Unhappy residents in Muskego, Wisconsin are fed up with their elected officials, and just aren’t going to take it anymore. According to the Milwaukee Journal-Sentinel, frustrated citizens in Muskego are organizing an effort to recall one or more Alderman who recently voted to approve a Wal-Mart supercenter. Sprawl-Busters reported on June 4, 2008 that the Plan Commission in Muskego faced down an estimated 200 local residents who filled the hearing room earlier this week. The hearing was described by residents as “wild” and “contentious.” At one point during the two hour meeting, members of Muskego First walked out of the room when their attorney, Ed Garvey of Madison, Wisconsin, was escorted out of the room by Muskego police, at the order of Muskego Mayor John Johnson, who said the lawyer’s questions were disrupting the hearing. Mayor Johnson used to be the police chief in Muskego. Commissioners seemed to be in too much of a hurry to approve the plan to allow facts to get in the way. While the citizens were outside the hearing room, the Plan Commission formalized their vote in favor of the project. Now Muskego First has announced that it is organizing a political action committee to begin the recall process against several aldermen. Muskego First filed the preliminary paperwork this week to form an Exploratory Recall Committee, according to co-coordinator John Walters “The citizens have had enough here in Muskego,” Walters told the Journal. “We have absolutely no say-so in the process,” Walters said. “We have not been asked to participate, to review, to partake in discussion. . . . We’re not going to allow it.” Alderman Noah Fiedler, who also sits on the Plan Commission, is the first subject of the recall effort, which could spread to four Aldermen. Fiedler defended the Plan Commission’s vote, saying the group “exhaustively considered” the superstore project. “This process that Wal-Mart went through was the same as any other development would go through, and, in fact, had more public input and notice than required by law and more public input and notice than any project I’ve seen since I’ve been working with city government,” Fiedler said. “Really, what Muskego First wanted us to do is treat Wal-Mart differently based on the name.” Fiedler said he doesn’t think the Wal-Mart issue is a big controversy. “My personal experience has been that the majority of Muskego residents favored the Wal-Mart proposal,” Fiedler said.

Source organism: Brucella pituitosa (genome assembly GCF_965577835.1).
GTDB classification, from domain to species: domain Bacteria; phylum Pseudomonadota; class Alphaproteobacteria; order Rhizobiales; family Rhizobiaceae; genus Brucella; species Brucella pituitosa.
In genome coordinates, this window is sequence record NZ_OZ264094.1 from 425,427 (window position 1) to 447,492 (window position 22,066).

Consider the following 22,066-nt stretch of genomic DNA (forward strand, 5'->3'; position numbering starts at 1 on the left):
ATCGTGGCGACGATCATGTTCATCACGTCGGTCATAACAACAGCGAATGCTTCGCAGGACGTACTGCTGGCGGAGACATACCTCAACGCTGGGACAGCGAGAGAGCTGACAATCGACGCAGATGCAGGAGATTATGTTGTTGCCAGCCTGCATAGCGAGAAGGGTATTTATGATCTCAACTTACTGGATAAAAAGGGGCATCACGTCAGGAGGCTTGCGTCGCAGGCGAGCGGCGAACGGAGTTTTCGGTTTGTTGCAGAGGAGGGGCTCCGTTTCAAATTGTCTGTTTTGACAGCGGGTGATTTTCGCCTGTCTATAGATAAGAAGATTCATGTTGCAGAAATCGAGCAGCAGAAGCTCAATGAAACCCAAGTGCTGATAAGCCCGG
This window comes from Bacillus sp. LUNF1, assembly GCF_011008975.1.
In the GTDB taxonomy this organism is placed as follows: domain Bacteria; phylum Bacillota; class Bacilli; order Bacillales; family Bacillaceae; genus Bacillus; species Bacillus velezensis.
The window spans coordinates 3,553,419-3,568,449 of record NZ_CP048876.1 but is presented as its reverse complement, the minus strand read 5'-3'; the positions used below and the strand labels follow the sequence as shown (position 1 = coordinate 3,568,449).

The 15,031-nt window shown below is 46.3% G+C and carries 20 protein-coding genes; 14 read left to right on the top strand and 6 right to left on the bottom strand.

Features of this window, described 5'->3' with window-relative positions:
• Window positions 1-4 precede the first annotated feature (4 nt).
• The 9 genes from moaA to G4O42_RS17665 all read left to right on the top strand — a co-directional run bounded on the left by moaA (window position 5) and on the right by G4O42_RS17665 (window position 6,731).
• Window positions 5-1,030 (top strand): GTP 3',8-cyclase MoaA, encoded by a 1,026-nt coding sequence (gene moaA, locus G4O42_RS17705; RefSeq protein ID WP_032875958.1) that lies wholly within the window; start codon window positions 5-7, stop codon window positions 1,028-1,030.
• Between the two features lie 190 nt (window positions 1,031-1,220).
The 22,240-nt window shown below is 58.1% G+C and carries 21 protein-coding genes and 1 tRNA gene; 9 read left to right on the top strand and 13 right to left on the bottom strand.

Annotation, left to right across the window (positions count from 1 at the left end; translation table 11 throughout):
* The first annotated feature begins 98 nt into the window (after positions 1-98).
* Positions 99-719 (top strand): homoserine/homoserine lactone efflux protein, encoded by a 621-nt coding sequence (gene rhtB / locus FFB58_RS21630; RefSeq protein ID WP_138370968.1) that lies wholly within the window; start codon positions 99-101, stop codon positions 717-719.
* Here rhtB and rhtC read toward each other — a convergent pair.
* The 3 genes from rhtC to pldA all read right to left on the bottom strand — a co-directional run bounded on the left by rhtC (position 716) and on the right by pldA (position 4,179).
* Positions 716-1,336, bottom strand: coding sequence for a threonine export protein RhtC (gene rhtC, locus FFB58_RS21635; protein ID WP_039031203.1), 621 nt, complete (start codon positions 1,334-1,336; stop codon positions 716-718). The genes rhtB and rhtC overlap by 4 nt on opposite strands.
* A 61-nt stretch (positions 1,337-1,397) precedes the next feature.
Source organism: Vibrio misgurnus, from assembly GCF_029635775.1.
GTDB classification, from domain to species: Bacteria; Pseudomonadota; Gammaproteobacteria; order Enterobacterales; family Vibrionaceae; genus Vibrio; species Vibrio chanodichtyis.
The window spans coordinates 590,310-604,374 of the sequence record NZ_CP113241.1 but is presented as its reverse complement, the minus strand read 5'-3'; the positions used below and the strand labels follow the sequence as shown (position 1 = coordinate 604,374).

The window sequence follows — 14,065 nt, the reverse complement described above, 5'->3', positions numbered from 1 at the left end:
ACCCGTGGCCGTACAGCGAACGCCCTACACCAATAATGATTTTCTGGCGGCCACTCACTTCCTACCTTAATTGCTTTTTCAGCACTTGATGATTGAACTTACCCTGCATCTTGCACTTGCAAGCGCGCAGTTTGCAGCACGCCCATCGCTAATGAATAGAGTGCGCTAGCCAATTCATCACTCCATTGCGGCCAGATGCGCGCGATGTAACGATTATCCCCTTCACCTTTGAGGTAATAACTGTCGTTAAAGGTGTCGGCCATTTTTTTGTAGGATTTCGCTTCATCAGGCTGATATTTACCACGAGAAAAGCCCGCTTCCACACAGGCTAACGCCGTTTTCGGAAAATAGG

Muskego First says the 156,400 s.f. Wal-Mart is the wrong scale and the wrong location for a huge store. The Plan Commission voted 6-1 in favor of the proposal, with the only major condition being that the township would review the store’s 24 hour operation six month after opening to see its impact on nearby homes. The Journal notes that the neighboring town of Hartford, Wisconsin saw a recall effort launched two years ago when Aldermen there approved a 185,000 s.f. Wal-Mart supercenter. The two Alderman targeted in that recall effort survived the vote. Once the Muskego clerk receives the completed paperwork, the group will have 60 days to gather the petition signatures needed to trigger a recall. Johnson will not be eligible for recall until April. According to a new report by State Resource Strategies, there were ballot questions filed on big box issues 67 times in America between 2000 and 2006. Only two of those cases involved recall efforts. One filed by pro-Wal-Mart backers recalled an official who had blocked an annexation for a Wal-Mart, and the other failed to recall elected officials who were considered too friendly to Wal-Mart. In Muskego, there are two other options which big box opponents could pursue. One is the legal appeal of the Planning Commission’s vote. Opponents for the project say the Planning Commission approved an application that was not complete. The second action is for residents to try to amend the town’s zoning code to put a cap on the size of retail stores. This would not stop Wal-Mart today, but it would create a roadblock for any future big boxes in Muskego. It could also be a problem for Wal-Mart if their project was remanded back to the town as the outcome of a court appeal. Muskego First is trying to sell hamburgers and hot dogs to fight the world’s largest retailer. Readers are urged to help this citizen’s group out with a financial contribution of any size. To make a donation, or learn more about this fight, go to www.muskegofirst.webs.com, or email the group at: [email protected]